Designing drugs to stop the formation of prion aggregates and other amyloids

Joanna Masel, Vincent A.A. Jansen

Research output: Contribution to journalArticlepeer-review

39 Scopus citations


Amyloid protein aggregates are implicated in many neurodegenerative diseases, including Alzheimer's disease and the prion diseases. Therapeutics to block amyloid formation are often tested in vitro, but it is not clear how to extrapolate from these experiments to a clinical setting, where the effective drug dose may be much lower. Here we address this question using a theoretical kinetic model to calculate the growth rate of protein aggregates as a function of the dose of each of three categories of drug. We find that therapeutics which block the growing ends of amyloids are the most promising, as alternative strategies may be ineffective or even accelerate amyloid formation at low drug concentrations. Our mathematical model can be used to identify and optimise an end-blocking drug in vitro. Our model also suggests an alternative explanation for data previously thought to prove the existence of an entity known as protein X. (C) 2000 Elsevier Science B.V.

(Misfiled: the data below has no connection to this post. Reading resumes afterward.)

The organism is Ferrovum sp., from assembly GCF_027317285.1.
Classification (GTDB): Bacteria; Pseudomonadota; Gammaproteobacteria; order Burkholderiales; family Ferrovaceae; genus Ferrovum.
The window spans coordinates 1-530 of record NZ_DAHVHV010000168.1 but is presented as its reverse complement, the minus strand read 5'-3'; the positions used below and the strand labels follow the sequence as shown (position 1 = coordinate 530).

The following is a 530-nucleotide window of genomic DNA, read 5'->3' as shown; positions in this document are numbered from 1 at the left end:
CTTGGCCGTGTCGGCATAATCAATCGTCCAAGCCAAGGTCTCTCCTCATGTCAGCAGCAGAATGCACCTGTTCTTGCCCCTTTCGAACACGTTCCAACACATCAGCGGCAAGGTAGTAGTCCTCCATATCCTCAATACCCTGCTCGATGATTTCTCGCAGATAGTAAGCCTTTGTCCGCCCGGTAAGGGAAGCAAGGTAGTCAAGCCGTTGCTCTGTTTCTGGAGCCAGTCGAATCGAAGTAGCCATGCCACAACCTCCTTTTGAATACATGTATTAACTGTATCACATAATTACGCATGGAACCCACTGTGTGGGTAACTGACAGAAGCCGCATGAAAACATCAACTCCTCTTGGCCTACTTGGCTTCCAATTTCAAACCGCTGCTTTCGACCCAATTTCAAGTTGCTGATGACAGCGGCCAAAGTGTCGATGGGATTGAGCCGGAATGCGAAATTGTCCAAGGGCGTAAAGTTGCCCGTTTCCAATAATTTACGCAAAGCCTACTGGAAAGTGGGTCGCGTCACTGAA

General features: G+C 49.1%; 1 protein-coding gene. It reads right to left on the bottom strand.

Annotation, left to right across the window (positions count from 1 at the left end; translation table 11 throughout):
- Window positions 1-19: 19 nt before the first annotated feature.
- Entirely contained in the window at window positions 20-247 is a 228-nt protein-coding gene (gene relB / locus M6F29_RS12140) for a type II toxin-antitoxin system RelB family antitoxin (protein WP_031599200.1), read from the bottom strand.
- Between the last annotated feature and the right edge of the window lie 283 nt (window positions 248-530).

Original languageEnglish (US)
Pages (from-to)47-59
Number of pages13
JournalBiophysical Chemistry
Issue number1-3
StatePublished - Dec 15 2000
Externally publishedYes


  • Alzheimer's disease
  • Amyloid formation
  • Mathematical model
  • Prion disease
  • Replication mechanism
  • Therapeutics

ASJC Scopus subject areas

  • Biophysics
  • Biochemistry
  • Organic Chemistry


Dive into the research topics of 'Designing drugs to stop the formation of prion aggregates and other amyloids'. Together they form a unique fingerprint.

Cite this